France 24 reported last week that “two Muslim groups are suing the French satirical magazine Charlie Hebdo after it published inflammatory cartoons of the Prophet Mohammed. In a law suit that will revive the debate between freedom of speech and dangerous provocation, the weekly magazine’s director along with two cartoonists are accused of inciting racial hatred and defamation.”
This comes after the magazine’s September 19, 2012 edition contained numerous cartoons lampooning Muhammad – and this wasn’t the first time Charlie Hebdo had done this. In Fall 2011, the magazine announced plans to feature Muhammad as “editor-in-chief” of an upcoming issue. The initial response was threats. Hackers broke into the magazine’s website and left this message: “You keep abusing Islam’s almighty Prophet with disgusting and disgraceful cartoons using excuses of freedom of speech. Be Allah’s curse upon you!”
Then, when the issue appeared in November 2011, the publication’s offices were firebombed and destroyed. Yet Charlie Hebdo’s editor, Stephane “Charb” Charbonnier, was not cowed. “We no longer have a newspaper,” he said. “All our equipment has been destroyed or has melted. We cannot, today, put together a paper. But we will do everything possible to do one next week. Whatever happens, we’ll do it. There is no question of giving in.”
Charbonnier also warned of the danger of placing Islam and Muslims above criticism and even mockery: “If we can poke fun at everything in France, if we can talk about anything in France apart from Islam or the consequences of Islamism, that is annoying.”
He reiterated these positions when he published the next batch of Muhammad cartoons in September 2012: “We have the impression that it’s officially allowed for Charlie Hebdo to attack the Catholic far-right but we cannot poke fun at fundamental Islamists. It shows the climate. Everyone is driven by fear, and that is exactly what this small handful of extremists who do not represent anyone want: to make everyone afraid, to shut us all in a cave.”
Charnonnier added: “Muhammad isn’t sacred to me. I don’t blame Muslims for not laughing at our drawings. I live under French law; I don’t live under Koranic law.”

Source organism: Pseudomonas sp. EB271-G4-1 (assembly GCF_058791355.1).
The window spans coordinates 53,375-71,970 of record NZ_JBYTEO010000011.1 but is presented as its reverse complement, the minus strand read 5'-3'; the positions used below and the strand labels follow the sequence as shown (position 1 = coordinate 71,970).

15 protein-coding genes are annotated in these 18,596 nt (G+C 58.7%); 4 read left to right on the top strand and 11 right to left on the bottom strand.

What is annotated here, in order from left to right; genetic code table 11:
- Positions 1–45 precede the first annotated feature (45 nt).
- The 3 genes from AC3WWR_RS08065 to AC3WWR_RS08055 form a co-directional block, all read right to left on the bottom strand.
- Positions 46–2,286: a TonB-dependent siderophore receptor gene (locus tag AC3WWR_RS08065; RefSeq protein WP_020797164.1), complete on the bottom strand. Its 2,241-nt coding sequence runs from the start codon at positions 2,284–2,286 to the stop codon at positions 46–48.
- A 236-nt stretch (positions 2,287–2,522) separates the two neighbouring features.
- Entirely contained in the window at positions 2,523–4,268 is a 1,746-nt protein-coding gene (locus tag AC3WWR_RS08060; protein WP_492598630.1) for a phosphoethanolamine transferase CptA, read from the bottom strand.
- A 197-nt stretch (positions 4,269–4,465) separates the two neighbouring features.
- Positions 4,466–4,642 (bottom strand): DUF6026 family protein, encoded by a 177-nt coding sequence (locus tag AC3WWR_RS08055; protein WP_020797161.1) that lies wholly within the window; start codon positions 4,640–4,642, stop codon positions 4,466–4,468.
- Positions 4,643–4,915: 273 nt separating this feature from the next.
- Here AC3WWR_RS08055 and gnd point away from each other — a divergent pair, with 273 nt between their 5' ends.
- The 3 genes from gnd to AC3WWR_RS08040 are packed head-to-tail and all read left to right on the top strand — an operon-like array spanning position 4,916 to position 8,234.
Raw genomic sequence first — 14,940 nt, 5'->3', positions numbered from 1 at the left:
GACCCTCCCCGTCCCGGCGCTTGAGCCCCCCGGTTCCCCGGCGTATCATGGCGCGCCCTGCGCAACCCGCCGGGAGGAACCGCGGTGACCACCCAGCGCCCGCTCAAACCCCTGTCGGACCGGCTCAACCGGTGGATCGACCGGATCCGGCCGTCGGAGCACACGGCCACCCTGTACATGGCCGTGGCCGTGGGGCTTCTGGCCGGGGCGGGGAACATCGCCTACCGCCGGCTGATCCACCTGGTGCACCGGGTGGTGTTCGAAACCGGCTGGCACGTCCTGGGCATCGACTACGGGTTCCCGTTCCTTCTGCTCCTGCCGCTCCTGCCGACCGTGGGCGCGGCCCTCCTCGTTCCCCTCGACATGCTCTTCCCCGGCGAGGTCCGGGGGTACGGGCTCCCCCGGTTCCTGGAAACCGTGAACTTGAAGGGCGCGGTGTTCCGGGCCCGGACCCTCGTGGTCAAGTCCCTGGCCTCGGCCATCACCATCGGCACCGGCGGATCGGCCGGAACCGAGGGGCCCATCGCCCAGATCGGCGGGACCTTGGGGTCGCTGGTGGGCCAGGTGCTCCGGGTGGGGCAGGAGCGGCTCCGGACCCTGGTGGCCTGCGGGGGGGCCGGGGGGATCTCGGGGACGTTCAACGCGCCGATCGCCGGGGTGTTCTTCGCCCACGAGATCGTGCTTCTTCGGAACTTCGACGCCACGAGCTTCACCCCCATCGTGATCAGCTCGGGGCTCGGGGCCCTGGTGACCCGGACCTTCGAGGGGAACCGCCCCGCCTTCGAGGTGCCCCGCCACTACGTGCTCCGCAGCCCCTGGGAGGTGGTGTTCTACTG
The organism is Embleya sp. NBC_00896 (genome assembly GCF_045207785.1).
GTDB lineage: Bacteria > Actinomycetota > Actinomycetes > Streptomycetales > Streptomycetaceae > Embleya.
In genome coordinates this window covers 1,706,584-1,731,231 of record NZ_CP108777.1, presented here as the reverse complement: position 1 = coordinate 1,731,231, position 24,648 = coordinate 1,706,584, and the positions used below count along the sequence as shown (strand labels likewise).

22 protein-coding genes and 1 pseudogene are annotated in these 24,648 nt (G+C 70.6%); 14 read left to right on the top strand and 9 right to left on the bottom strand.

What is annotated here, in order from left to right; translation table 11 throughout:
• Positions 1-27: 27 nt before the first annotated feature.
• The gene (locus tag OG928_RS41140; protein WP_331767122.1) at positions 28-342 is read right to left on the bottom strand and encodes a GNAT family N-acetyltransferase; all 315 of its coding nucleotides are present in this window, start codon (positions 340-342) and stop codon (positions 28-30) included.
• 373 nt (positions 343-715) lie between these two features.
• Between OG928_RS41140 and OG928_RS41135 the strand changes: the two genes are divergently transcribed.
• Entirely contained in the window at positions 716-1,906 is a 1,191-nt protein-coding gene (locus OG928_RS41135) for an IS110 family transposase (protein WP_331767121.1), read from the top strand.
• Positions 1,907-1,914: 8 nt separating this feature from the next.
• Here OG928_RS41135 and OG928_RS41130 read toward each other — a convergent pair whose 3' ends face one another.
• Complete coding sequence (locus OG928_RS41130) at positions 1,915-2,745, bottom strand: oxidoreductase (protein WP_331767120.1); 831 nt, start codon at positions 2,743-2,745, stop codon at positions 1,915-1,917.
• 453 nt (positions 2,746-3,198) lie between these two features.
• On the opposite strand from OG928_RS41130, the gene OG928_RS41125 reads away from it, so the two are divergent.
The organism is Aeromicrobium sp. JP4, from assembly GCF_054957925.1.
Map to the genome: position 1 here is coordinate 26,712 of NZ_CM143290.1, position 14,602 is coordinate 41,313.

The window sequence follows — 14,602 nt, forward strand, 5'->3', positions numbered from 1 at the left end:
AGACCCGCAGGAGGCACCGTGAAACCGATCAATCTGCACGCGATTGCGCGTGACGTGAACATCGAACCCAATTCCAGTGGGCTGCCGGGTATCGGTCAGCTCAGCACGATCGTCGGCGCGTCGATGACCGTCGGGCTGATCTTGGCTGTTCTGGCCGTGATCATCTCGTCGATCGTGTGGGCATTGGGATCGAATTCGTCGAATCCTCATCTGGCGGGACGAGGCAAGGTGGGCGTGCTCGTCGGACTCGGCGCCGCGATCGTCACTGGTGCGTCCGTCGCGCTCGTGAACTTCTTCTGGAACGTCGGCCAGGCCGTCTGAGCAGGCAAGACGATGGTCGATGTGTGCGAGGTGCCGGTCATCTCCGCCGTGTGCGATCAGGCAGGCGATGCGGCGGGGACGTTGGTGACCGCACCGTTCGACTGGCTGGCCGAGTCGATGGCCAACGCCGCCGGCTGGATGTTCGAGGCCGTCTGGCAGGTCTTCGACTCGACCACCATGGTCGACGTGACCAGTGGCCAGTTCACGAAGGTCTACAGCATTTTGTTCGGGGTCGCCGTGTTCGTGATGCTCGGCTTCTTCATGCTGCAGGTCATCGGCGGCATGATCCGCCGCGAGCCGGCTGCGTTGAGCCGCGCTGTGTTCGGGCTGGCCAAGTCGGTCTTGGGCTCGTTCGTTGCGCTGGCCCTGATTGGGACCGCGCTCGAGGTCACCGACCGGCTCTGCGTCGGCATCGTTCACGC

Charbonnier disclaimed all responsibility for any violence that might follow his publication of the cartoons: “I’m not the one going into the streets with stones and Kalashnikovs. We’ve had 1,000 issues and only three problems, all after front pages about radical Islam.”
Nonetheless, this lawsuit has come, and that it is taken seriously anywhere and not immediately dismissed as the very definition of a frivolous lawsuit shows how much the public discourse has degenerated. It should be clear that Charlie Hebdo bears no responsibility for inciting any hatred; the only ones who do bear such responsibility are those who riot and kill over perceived insults to Islam.
They, and they alone, are responsible for their actions. This should be obvious, but it isn’t in a world gone mad. Let’s say you call me a racist, bigoted Islamophobe. I am deeply insulted. At that moment I have a huge range of options before me. I can calmly explain to you that Islamic supremacism is not a race, fighting for free speech and equality of rights for all is not bigotry, and “Islamophobia” is a manipulative concept used by the Muslim Brotherhood and its allies to stifle resistance to Islamic supremacism and jihad. Or I can start yelling and calling you names. Or I can start muttering into my vodka tonic about the injustice of it all. Or I can murder you, drag your body through the streets, set fire to your embassy, and demand laws against insulting me. Or I can do any number of other things.
Which one will I choose? It’s up to me, not to you. You might have a strong hunch as to how I will react, and say to your companion, “That Spencer, he is going to come out with another windy, closely reasoned refutation of my charges that everyone will ignore,” or “That Spencer, he is going to burn down my embassy,” but you still can’t be absolutely sure what I am going to do, because I am not an automaton, I am a human being endowed with the faculty of reason, and I may always choose to react in a way that will surprise you.
Or I may not. But in any case, it is up to me. If I kill you, there is absolutely no justifiable basis on which anyone could say, “Well, he had it coming. Look how he provoked him.” My choice was my own, and only I bear responsibility for it.
But today that basic and elemental truth is lost. If Muslims rage, riot and murder for any reason, they bear no responsibility. The only ones who bear any responsibility for their raging, rioting and murdering are the non-Muslims who somehow provoked them.
So anyone who may have reacted hatefully to Charlie Hebdo’s cartoons bears responsibility for his actions. Charlie Hebdo doesn’t.
That I have to take the time to explain this at all, and that it will be universally ignored, is an indication of how far we have fallen. The road is being swiftly paved for the destruction of the freedom of speech. When, in another year or so, I am safely imprisoned for daring to speak the truth and a new era of peace has dawned between the West and the Islamic world, and yet the jihad keeps coming, and the full implications of the new “hate speech” laws start to become clear in the quashing of all political dissent, don’t say you weren’t warned.
Of course, maybe none of that will happen, and the freedom of speech will suddenly sport a thousand articulate defenders who have not yet been completely demonized and marginalized out of the public square. But I don’t see them on the horizon right now.